Pete Starry, a mining historian, provided an interesting article to the The Coal Miner's Memorial. It was The United Mine Workers Journal from Dec. 1, 1957, entitled, "Main Thing was Management Neglect:"
But the miners did not die in vain...
The PA EPA wrote: "The Darr and Monongha disasters marked the first use of self-contained breathing apparatus in a deep-mine rescue in the United States. Other major advances in mine safety followed soon after. Within six months the U.S. Geological Survey created the Mine Accidents Division and opened a station devoted to research of mine rescue techniques in Pittsburgh. In two years, branch stations were established in Illinois, Tennessee and Washington. And on July 1, 1910 an Act of Congress established the U.S. Bureau of Mines.
The following year, the number of mining fatalities began to drop, and never again approached the horrific total of 1907. In 1954, the number of mining fatalities dropped below 100 for the first time since mining began in Pennsylvania. Although deep mining remains a dangerous occupation, advances in knowledge, equipment and regulations have combined to make Pennsylvania's Deep Mine Safety program a national model." [read more]
In September 1994, the Pennsylvania Historical & Museum Commission placed a Historic Site Marker honoring the coal miners killed in the Darr Mine Explosion, Dec. 19, 1907. The plaque is located at the Olive Branch Cemetery, on PA Route 981 between PA Route 51 and Smithton, PA. The marker was not erected until September 1994.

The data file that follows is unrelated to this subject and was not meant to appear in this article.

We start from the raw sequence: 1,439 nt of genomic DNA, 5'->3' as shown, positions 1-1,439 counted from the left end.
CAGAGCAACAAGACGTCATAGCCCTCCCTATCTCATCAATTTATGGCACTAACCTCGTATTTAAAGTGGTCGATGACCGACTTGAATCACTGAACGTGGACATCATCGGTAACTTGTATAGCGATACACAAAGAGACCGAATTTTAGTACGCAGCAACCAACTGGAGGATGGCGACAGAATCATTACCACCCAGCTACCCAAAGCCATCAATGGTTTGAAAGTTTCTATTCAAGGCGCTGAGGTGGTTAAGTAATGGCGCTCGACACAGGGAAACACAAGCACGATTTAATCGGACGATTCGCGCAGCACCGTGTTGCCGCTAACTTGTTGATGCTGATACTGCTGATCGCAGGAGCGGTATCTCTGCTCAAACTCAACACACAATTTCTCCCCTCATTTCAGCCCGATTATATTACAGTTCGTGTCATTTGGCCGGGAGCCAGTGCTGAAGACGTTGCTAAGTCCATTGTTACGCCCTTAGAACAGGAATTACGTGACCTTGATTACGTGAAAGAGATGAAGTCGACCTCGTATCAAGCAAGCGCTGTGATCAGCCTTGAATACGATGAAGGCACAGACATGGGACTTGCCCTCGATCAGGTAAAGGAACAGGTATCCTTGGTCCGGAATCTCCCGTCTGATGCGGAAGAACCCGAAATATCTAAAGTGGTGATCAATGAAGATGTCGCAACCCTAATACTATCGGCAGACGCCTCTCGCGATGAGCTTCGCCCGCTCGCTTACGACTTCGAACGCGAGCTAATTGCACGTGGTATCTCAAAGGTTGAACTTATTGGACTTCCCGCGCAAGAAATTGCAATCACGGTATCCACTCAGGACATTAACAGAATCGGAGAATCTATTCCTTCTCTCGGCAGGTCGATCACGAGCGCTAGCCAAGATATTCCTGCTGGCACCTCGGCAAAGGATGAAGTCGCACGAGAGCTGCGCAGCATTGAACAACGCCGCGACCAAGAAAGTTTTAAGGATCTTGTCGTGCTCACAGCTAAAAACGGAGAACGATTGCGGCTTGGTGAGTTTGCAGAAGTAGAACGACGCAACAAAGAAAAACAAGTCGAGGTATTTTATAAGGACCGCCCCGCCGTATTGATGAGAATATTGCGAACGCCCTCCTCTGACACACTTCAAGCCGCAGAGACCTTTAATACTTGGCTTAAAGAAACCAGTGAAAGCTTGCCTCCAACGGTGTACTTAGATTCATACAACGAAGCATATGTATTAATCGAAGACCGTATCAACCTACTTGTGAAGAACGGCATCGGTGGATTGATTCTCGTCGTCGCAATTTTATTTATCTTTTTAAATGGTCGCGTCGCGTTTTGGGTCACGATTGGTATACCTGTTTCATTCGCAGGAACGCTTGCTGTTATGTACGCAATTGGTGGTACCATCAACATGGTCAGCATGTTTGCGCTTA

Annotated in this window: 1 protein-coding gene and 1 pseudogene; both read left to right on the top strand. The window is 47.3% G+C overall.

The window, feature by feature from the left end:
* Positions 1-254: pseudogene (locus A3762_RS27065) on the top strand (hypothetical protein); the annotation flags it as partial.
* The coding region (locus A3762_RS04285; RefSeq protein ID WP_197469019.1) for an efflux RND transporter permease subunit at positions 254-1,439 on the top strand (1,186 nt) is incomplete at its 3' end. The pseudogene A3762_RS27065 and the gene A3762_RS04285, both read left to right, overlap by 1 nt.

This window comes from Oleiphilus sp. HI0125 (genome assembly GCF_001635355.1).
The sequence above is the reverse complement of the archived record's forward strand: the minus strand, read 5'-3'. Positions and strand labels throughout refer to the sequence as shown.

The plaque reads as follows:
"On December 19, 1907, an explosion killed 239 men and boys, many Hungarian immigrants, in Darr coal mine near Van Meter. Some were from the closed Naomi mine near Fayette City, which exploded on Dec. 1, killing 34. Over 3000 miners died in Dec. 1907, the worst month in U. S. coal mining history. In Olive Branch Cemetery, 71 Darr miners, 49 unknown, are buried in a common grave."
There are two easy ways to Join and Support us!
1) Online Processing (fastest):
Join online! AHF accepts all major credit cards and checks. AHF is a 501c(3) non-profit organization. Your donations may be tax deductible. Your information is secure not shared with anyone. [Join Online Here]
2) The Old-Fashioned Way:
If you are uncomfortable or unable to process an Internet transaction, download the AHF Membership Registration Form and mail it in with your check payable to "American Hungarian Federation." NOTE: If you are sending a donation for a specific fund, please be sure to include that on the form. (You do not need to become a member to donate):
American Hungarian Federation
For technical assistance, contact email@example.com
PRIVACY NOTICE: AHF will not share its mailing list with anyone...Period. AHF also uses this list SPARINGLY.
DISCLAIMER: The American Hungarian Federation does not necessarily endorse the content or opinions found in the external sites found this eNewsletter or those expressed by its individual members and member organizations...
© 2007 American Hungarian Federation, All Rights Reserved